Tips from THE WORKBASKET

UPDATE: Free cross-stitch patterns are no longer available on MyCraftivity.com.

The free cross stitch patterns this week at MyCraftivity feature some cute cow characters. The charts are to make refrigerator magnets, but there are lots of things you could do with them. Go see for yourself.
While you’re there, visit the Cross Stitch and Needle Arts blog. I just put up a post yesterday based on an article I found called “Winning Tips for Fair Exhibitors” in an old issue of The Workbasket (July 1953 — the year before I was born)  I provide a few quotes from the article as well as my own perspectives on entering needlework in fairs. I miss my old competition days.

I’ve been scanning years and years of The Workbasket this week, going back to 1948 and forward to the 90s. It turns out my company owns the rights to this beloved old magazine and its contents, and we’ve got some interesting projects ahead drawing on the treasure trove of embroidery transfers, crocheting and knitting patterns, and even recipes. Should be fun! (I have to say that glancing through those volumes of The Workbasket in succession is like watching my life pass before my eyes. My mother did some of the craft projects back in the 60s, and I delved into old Workbaskets myself over the years for great doily patterns — won quite a few ribbons with them, too. More than that, it’s fascinating to see the styles, hairdos, ads, and changes in culture and craft/needlework trends as the decades pass.)

SociBook del.icio.us Digg Facebook Google Yahoo Buzz StumbleUpon
This entry was posted in Uncategorized and tagged , , , . Bookmark the permalink.

7 Responses to Tips from THE WORKBASKET

  1. Valerie Studer says:

    Looking for Workbasket pattern maybe 1940’s, called Patriotic Apron.
    Company was then called Modern Handcraft. #C9579M
    Have original envelope but not right pattern in it

  2. Hope Cannon says:

    My mother and i got workbasket magazine years ago.
    I foun an old one in a cabinet and thought howmuch I would like to have them again.

    I enjoyed them very much .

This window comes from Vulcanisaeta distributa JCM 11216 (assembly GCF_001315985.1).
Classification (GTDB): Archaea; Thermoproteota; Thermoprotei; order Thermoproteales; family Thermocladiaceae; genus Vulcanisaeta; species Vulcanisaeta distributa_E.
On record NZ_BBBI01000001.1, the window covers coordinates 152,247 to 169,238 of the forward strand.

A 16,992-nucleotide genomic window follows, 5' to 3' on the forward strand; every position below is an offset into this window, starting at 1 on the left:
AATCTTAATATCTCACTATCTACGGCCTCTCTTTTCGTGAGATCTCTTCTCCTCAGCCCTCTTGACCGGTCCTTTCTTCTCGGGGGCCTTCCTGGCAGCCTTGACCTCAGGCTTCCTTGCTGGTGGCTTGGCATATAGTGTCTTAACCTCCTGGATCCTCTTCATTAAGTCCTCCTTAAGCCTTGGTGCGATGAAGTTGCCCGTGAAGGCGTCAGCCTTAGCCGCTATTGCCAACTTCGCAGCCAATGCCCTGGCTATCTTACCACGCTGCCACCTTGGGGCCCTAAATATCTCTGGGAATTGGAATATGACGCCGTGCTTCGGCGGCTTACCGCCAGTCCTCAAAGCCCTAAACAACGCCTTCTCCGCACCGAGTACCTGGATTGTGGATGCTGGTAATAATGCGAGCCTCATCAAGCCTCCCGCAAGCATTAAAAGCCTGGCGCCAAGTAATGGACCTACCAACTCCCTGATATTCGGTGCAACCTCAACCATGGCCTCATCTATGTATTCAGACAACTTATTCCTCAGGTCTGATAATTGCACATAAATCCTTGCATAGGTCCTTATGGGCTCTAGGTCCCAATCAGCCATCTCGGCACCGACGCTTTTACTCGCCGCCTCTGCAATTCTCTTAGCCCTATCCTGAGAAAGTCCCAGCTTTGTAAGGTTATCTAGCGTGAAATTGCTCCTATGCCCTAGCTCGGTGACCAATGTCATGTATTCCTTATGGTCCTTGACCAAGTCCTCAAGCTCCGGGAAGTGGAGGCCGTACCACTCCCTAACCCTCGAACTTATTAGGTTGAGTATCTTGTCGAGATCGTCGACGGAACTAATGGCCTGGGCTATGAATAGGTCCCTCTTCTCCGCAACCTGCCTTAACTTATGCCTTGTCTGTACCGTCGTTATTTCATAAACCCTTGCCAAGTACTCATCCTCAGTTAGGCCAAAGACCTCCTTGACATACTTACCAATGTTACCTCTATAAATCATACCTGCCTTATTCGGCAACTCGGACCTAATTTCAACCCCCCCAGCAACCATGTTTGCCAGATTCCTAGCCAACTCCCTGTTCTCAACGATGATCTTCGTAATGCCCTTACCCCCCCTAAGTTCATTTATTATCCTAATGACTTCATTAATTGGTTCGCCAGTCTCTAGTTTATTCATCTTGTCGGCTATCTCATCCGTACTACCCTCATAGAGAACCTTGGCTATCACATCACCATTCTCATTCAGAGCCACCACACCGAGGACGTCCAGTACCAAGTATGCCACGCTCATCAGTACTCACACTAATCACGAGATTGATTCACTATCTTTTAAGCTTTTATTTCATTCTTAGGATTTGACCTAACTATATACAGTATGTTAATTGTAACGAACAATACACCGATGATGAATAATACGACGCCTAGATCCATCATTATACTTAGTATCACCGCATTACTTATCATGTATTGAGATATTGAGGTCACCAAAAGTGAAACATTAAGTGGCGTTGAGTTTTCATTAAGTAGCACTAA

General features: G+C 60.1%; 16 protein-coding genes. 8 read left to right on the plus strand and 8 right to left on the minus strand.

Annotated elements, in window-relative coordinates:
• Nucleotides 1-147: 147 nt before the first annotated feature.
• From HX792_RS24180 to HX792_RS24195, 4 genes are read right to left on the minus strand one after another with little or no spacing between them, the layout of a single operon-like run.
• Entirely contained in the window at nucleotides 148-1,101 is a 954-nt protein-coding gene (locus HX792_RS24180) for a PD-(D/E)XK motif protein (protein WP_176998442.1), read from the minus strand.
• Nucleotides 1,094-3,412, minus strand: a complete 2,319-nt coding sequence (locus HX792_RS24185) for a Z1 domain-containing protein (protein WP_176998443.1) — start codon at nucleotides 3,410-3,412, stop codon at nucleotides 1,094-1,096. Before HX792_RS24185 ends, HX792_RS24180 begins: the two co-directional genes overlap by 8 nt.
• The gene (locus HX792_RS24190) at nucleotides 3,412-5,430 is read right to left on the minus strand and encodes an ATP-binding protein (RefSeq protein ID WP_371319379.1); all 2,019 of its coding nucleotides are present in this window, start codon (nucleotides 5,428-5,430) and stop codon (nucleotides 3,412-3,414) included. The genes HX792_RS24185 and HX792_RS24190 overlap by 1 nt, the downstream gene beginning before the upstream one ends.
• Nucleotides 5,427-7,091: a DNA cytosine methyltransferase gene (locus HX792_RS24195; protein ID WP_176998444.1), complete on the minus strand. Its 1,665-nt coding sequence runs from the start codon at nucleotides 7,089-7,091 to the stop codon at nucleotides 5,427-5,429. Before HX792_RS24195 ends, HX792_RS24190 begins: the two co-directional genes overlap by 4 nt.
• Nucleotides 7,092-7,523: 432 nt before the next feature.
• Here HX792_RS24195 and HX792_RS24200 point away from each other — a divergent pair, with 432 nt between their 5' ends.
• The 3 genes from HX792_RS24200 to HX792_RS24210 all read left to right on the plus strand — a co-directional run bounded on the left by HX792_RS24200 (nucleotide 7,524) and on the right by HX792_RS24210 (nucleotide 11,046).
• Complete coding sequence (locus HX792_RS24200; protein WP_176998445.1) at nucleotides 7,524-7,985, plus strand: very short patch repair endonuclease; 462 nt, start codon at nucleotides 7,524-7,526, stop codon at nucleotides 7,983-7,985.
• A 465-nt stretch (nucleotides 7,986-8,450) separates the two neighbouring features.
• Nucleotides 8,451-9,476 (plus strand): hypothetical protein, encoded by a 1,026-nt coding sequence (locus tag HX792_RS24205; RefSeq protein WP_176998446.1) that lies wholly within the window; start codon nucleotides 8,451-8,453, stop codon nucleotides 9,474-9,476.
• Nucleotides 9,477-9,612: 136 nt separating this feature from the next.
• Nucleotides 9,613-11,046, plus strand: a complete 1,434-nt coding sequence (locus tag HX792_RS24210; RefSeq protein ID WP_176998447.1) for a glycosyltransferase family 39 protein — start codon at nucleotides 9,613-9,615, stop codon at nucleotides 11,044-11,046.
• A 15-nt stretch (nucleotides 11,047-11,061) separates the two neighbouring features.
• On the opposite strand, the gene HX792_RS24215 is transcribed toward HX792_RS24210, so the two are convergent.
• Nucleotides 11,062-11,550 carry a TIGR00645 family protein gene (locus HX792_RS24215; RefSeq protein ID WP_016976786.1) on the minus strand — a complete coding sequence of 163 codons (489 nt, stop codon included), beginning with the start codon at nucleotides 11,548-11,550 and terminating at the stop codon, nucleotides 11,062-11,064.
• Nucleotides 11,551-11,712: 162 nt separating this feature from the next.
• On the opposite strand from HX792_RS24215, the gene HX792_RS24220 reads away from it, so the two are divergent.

Is there a magazine that took its place. I would like to know about it.

    Thanks

  3. Debra says:

    I’m interested in the history of The WorkBasket

  4. Joan Taylor says:

    My mother, too, made many projects from her stash of Workbaskets. I’m wondering whether you have any recollection (or happened across as you looked through the old copies) an apron pattern that was Santa’s face. It wasn’t very large, was tied at the waist, had pockets and was too cute. I would dearly love to find that pattern. Thanks much.

  5. Irma J. Hard says:

    I would like to subscribe to The Workbasket if it is still in publication (maybe under another name) I have a couple of the old magazines and am wondering if it is in publication and if I can subscribe to the magazine again.

    Thanking you for an early reply.

    Irma J. Hard

  6. stitcher5407 says:

    Hi, Patty. Actually, we’re just starting work on the first WORKBASKET project. It’s going to be a book of redwork patterns based on vintage embroidery transfers from WORKBASKET, with a CD of the patterns in seven formats for machine embroidery plus black and white versions of the patterns for hand embroiderers to use. It’s a Fall 2009 book, so it’s going to be awhile.

    I’m sure the plan eventually is to have all kinds of WORKBASKET projects available for sale online. I only know about my own projects, so keep an eye on MyCraftivity to see what they’re posting in the book shop.

    I’ve done some of those great old crocheting patterns–some of my best fair entries were doilies I made out of old WORKBASKETS. I understand there are a few Yahoo! groups dedicated to WORKBASKET. You should check into that, you’ll probably find some fellow enthusiasts!

    –Nancy

  7. Patty says:

    Hi! I was wondering if you had any more details on the Workbasket projects. Will the patterns be for sale or posted online? It will be great to be able to use the old patterns.

Leave a Reply